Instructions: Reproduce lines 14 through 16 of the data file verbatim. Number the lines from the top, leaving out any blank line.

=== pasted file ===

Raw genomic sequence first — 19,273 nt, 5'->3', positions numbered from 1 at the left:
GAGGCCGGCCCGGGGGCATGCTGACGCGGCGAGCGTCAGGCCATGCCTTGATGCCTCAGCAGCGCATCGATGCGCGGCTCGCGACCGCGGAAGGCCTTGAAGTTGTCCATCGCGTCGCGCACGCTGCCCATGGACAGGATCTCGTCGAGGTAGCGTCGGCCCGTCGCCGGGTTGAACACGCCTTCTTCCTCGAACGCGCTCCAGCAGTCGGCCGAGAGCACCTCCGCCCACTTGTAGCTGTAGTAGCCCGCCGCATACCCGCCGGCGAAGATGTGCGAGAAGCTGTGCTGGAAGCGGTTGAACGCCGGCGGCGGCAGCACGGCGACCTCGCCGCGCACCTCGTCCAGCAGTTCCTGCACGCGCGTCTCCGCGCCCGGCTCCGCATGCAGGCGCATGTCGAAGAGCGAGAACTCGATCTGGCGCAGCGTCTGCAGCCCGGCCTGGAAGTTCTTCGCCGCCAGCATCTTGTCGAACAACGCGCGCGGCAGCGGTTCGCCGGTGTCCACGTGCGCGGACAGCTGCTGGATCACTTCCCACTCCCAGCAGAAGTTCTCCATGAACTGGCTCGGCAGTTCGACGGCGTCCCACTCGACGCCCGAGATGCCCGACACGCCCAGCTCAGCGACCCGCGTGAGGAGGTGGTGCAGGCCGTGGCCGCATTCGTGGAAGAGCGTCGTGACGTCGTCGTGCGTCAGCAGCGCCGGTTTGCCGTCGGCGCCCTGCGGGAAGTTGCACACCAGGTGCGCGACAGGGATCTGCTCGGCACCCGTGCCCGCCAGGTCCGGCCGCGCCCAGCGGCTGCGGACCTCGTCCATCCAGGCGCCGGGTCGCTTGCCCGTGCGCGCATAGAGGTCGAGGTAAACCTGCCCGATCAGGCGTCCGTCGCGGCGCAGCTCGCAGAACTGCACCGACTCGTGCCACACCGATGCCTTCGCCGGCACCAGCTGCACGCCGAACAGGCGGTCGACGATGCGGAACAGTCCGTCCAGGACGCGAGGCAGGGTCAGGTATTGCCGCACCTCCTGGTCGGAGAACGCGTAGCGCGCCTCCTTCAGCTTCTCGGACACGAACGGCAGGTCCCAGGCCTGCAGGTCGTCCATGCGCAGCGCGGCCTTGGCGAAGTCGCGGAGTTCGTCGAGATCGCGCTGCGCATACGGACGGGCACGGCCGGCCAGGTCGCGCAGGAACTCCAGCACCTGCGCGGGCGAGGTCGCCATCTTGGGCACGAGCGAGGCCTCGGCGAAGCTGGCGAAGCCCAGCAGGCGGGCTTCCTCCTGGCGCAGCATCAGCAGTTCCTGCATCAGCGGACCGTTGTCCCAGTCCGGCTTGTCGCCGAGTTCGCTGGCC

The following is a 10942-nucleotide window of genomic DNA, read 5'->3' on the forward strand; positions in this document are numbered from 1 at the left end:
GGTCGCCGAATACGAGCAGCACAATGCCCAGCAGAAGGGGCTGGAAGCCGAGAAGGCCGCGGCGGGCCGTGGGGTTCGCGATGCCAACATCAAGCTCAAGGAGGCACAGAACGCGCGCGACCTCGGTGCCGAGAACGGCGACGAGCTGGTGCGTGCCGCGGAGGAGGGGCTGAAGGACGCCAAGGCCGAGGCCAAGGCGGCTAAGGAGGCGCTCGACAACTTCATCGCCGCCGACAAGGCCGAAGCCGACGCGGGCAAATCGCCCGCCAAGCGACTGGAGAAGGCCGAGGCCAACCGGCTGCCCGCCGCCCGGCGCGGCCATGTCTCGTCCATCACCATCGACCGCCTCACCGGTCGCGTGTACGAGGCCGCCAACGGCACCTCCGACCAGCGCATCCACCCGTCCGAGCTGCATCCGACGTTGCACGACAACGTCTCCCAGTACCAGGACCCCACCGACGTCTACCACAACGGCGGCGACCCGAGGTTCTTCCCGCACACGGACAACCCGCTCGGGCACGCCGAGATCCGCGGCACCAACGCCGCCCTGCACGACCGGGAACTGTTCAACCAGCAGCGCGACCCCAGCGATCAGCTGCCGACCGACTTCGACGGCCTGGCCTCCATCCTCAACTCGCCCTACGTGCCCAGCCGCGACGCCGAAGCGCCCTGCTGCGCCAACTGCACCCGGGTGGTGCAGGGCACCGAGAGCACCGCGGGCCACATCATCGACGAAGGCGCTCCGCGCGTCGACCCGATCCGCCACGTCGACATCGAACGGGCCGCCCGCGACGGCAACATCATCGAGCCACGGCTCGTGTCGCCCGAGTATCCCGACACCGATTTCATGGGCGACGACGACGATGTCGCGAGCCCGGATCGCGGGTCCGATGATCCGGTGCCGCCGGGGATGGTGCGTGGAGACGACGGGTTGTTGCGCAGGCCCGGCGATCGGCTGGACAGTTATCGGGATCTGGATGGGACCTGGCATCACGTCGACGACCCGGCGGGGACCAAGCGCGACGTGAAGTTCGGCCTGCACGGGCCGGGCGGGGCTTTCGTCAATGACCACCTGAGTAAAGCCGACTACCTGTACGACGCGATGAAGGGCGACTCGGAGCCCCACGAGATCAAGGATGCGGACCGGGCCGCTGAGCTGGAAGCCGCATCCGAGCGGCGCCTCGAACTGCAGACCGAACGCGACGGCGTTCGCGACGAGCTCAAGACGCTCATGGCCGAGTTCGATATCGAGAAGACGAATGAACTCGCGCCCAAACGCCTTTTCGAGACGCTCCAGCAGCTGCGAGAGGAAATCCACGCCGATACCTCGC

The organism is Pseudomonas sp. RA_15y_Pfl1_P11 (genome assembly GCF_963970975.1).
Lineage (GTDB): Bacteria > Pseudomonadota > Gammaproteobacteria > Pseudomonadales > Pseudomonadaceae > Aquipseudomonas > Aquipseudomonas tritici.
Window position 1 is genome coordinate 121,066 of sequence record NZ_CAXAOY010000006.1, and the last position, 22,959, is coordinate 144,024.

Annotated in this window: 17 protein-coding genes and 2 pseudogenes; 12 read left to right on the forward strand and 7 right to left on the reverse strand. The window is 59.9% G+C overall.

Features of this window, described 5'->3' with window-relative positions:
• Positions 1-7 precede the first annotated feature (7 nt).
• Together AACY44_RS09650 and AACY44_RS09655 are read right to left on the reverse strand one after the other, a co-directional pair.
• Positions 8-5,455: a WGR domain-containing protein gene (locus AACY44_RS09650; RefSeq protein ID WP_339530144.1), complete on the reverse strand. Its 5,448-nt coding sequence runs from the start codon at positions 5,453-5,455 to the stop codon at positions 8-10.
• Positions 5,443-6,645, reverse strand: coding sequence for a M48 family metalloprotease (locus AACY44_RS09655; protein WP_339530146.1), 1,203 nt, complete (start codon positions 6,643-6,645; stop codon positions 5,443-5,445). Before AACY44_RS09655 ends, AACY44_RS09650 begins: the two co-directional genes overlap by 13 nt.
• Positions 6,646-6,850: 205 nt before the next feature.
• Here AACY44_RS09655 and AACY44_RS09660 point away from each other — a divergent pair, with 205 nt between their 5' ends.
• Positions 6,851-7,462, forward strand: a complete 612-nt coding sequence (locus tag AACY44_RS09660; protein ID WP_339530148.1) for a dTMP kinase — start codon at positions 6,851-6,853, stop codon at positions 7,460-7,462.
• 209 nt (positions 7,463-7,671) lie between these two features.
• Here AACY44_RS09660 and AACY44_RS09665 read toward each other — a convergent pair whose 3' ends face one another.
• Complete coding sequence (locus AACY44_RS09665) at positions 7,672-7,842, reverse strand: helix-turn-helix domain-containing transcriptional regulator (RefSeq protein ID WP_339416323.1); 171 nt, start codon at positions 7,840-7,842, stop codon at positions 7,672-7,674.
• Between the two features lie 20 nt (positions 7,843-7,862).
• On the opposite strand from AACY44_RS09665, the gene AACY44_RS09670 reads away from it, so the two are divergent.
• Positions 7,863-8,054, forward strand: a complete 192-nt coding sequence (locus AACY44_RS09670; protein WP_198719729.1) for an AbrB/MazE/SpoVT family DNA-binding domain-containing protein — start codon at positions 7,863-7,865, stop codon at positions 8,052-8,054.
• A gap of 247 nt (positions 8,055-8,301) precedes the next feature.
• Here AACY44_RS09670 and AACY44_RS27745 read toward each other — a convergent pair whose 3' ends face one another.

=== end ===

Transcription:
• Positions 6,646-6,850: 205 nt before the next feature.
• Here AACY44_RS09655 and AACY44_RS09660 point away from each other — a divergent pair, with 205 nt between their 5' ends.
• Positions 6,851-7,462, forward strand: a complete 612-nt coding sequence (locus tag AACY44_RS09660; protein ID WP_339530148.1) for a dTMP kinase — start codon at positions 6,851-6,853, stop codon at positions 7,460-7,462.